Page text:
The Disappointing Downside Of Nugget Ice

This year, Starbucks finally switched to nugget ice, jumping on the trend started by Sonic for better-textured ice. And who could blame the company? The coffee giant sells tons of iced drinks, and certainly has the revenue to outfit its vast empire with new ice machines. For now, this ice change has a limited release to gauge customer response; so far, the feedback from regulars has been surprisingly mixed thanks to one disappointing downside of this particular ice type.

Nugget ice is popular for a reason, owed largely to its satisfying crunchy-chewy texture. This switch may be great news for Starbucks customers who enjoy iced teas and refreshers, but nugget ice (also called pellet ice) will likely not be a great choice for those who enjoy iced shaken espressos. According to one Starbucks employee on Reddit, "[a]ll of your shaken espressos will need to be shaken even more vigorously, otherwise there won't be foam to speak of." To create a frothy texture from aeration, it's better to use large ice cubes because they don't melt or break apart as easily from strong shaking. Nugget ice, on the other hand, is significantly less dense than standard ice causing it to break down in the shaker instead of staying whole which leads to less efficient aeration. Starbucks is all about how quickly it can push drinks out the door, and baristas are likely not going to start expending additional energy and time to make sure they're getting the same results with new ice.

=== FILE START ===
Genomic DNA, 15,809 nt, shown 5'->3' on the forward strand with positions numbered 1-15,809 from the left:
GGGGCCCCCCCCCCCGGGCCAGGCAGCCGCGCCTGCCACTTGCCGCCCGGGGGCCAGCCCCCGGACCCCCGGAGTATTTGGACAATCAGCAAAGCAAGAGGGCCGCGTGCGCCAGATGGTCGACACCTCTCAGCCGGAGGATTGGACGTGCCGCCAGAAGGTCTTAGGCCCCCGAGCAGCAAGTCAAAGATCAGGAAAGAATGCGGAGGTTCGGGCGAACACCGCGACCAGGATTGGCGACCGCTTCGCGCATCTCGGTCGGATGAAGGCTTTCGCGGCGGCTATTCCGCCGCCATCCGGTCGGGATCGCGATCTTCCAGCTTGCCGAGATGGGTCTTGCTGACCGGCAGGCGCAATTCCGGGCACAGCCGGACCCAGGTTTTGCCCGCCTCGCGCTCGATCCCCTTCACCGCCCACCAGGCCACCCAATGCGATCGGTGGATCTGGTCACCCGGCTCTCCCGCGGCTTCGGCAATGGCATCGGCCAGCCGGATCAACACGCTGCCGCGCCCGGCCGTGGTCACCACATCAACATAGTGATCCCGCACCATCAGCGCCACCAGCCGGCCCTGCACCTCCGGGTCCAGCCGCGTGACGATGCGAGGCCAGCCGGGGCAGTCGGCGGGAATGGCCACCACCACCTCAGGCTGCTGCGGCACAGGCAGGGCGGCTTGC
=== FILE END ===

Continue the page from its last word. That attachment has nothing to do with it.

Other drawbacks of nugget ice

Shaking drinks with ice has the added benefit of rapidly chilling the drink. Heck, it's why the practice is so prevalent in cocktail mixing. When ice is large and dense, it's able to sufficiently chill a drink without melting too much and watering down the final product. But with something like nugget ice, which tends to break down easily when shaken, the water present in the ice goes right into the drink. This is more bad news for those who like shaken iced espressos from Starbucks — the final products will not only be less foamy, but more watery, too.

Remember, though, that not all drinks will suffer in the same ways from the use of nugget ice. As mentioned earlier, teas and refreshers will be less affected since the drinks are simply poured over ice. Less aggravation of the nugget ice leads means it'll stay solid for longer, so you'll at least get to chomp on some satisfying ice cubes at the end. One thing to note is that customers who like requesting light ice in these types of drinks could potentially be in for an unpleasant surprise. Nugget ice contains a lot of air, which is what gives it its volume. Baristas, therefore will have to adjust how much they scoop to avoid unintentionally giving too much of it compared to short compact ice chips people are used to receiving at the chain.